REB1200 for Dummies

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GEB 2200 hardware

The 2200 is a completely new architecture compared to the 1200. We replaced the Motorola 68K CPU used in the 1200 with the Cirrus Logic 7312 (which is an ARM Ltd, RISC processor).
This means that the 2200 can render, and process about 60 times faster than the 1200. It may not be immediately obvious, since the 1200 was pretty good at this, but if you were to hold them side by side, you would notice the difference in drawing pages as you flip them fast.

The battery change on the 2200 was made for costs. A battery in a case and the associated connectors and mechanical parts (battery door, etc) are a significant cost. The goal is to produce a product that competes with the 1200, but can be sold for a lot less. Very few people were buying new batteries, so the decision was made that people would prefer to pay less than to have the removeable battery.

REB1200 Hardware

Motorola MCF5102 ColdFire CPU
8MB memory, Mitsubishi M2V64S40DTP
2MB video memory, ICSI IS41LV16100S-50T
4MB flash memory, Toshiba TC58FVB160FT
MC68L711 - masked 6811 - an I/O controller
Epson display controller chip SED1356F0A
AMI chip is the address decoder

front image of circuit board back image of circuit board




Motorola MCF5102 ColdFire CPU

(*The end-of-life for this product family is complete. Motorola has made arrangements with Rochester Electronics to help manage any excess inventory for the End of Life process. All remaining devices have been transferred to Rochester Electronics. Contact Rochester Electronics at: (978)462-9332, or on line at .)

The first ColdFire Family member to be announced was the MCF5102. As the first chip in the family, it has been designed to be both ColdFire ISA compatible and 68EC040 compatible. These extensions to the ColdFire instruction set allow Motorola customers to use the MCF5102 as a bridge to future ColdFire processors for applications requiring the advantages of a variable-length RISC architecture.

MCF5102__ARCHIVED Features

  • Static ColdFire® Core
  • Supports M68000 Instruction Set
  • 27 MIPS @ 25 MHz
  • Multiplexed Address/Data Bus
  • 2 KByte Instruction Cache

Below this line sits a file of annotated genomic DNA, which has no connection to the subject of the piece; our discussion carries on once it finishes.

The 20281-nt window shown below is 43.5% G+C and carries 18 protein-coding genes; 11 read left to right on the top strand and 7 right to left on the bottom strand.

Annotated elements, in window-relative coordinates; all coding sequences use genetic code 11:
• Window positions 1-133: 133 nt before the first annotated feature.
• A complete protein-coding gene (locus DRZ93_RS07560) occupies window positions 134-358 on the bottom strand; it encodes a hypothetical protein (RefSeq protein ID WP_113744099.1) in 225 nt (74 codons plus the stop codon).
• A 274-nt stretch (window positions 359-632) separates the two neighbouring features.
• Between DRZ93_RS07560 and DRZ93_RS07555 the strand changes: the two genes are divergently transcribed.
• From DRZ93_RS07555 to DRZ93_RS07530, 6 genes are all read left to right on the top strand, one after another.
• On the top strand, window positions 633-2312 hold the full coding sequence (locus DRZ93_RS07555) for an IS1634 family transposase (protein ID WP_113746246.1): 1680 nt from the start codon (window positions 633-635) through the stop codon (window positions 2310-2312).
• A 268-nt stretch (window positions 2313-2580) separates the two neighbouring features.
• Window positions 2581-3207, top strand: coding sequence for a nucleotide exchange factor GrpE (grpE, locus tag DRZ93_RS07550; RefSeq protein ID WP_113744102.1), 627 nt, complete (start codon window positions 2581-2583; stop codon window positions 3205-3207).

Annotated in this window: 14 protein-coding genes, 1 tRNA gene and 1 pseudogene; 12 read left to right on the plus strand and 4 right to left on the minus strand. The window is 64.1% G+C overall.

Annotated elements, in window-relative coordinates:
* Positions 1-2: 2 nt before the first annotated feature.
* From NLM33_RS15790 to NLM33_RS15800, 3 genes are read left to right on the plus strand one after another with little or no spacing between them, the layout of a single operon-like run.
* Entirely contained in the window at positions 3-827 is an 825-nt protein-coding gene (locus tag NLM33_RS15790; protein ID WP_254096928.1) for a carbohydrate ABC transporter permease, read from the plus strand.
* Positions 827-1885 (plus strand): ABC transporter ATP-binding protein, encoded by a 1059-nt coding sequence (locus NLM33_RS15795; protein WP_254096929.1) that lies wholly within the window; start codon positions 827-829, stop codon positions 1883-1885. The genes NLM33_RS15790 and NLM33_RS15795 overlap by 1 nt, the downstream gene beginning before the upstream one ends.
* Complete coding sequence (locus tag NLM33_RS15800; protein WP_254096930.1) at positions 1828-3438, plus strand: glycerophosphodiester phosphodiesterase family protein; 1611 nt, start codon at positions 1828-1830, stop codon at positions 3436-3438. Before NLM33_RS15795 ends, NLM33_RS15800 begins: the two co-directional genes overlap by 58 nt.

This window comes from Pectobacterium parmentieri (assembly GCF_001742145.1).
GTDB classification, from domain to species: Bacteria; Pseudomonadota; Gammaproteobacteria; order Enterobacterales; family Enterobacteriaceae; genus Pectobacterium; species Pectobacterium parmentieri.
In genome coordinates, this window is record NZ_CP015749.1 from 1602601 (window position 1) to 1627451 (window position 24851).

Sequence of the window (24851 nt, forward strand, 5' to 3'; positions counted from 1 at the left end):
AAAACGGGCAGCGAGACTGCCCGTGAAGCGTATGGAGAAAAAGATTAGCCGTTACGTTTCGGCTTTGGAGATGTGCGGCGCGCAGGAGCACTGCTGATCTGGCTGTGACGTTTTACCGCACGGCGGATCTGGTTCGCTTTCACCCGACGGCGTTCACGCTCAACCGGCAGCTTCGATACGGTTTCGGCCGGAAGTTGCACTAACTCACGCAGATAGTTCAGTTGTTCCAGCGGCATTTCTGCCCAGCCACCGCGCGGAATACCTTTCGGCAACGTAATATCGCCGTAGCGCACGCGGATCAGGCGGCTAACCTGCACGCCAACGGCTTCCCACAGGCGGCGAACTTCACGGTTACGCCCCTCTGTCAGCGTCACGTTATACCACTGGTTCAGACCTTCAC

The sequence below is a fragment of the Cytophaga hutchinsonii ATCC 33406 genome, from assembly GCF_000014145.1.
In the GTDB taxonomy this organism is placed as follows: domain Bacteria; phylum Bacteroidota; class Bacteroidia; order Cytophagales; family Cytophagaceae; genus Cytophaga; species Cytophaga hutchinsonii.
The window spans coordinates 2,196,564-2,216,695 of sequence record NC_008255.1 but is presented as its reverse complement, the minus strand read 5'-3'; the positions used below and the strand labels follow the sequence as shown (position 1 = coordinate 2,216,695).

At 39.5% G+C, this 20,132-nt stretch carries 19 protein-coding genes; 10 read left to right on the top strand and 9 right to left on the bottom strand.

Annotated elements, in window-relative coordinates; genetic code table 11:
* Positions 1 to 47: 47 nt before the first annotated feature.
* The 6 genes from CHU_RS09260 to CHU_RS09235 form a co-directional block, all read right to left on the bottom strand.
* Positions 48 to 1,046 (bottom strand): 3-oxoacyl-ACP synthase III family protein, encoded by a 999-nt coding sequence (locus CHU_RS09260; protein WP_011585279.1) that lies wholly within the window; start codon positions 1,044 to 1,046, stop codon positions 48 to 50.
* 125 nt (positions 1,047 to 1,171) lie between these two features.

• 1 KByte Data Cache
  • Bus Snooping
  • 3.3V Operation
  • 5V TTL Compatible I/O
  • Available in 16, 20, 25, and 33 MHz
  • Power Dissipation (Typical) 640 mW

ColdFire Programmer's Manual [3.6MB]

The BDM stuff on the Coldfire for the REB1200 isn't really useful for much besides verifying the chip at manufacturing time. Unlike the JTAG ports on many newer CPU's (like the ARM series), the JTAG stuff on the Coldfire (especially the one in the 1200) is nearly useless.

Trust me, it was frustrating when I was first bringing up the OS on the 1200 and had to rely on an external Logic Analyzer and a fairly expensive "clip" just to see the code flow.

It's best to think of the Coldfire in the 1200 as a 68040, that's really the way it works for almost all purposes (code wise). The bus is multiplexed, so that's like a Coldfire, but that's about the extent of it.

The 6811 is a secondary controller (we sometimes called it the IO processor). It is, as you guessed, just a masked 6811. It has a little bit of microcode for doing battery management and IO processing. It handles almost all the IO pins for stuff like serial output, switching
on and off the ethernet chip, battery charging, startup and reset, button interrupts and almost anything related to IO. It remains on even when the device is powered off because it constantly updates the battery status.

The display isn't memory mapped, it uses an Epson controller chip to draw to the device. The Epson chip has it's own memory and accesses are always through the Epson controller. There is a way to access it in a pseudo memory mapped mode, but I honestly forget how. Figure out the info on the Epson chip and it will probably make more sense.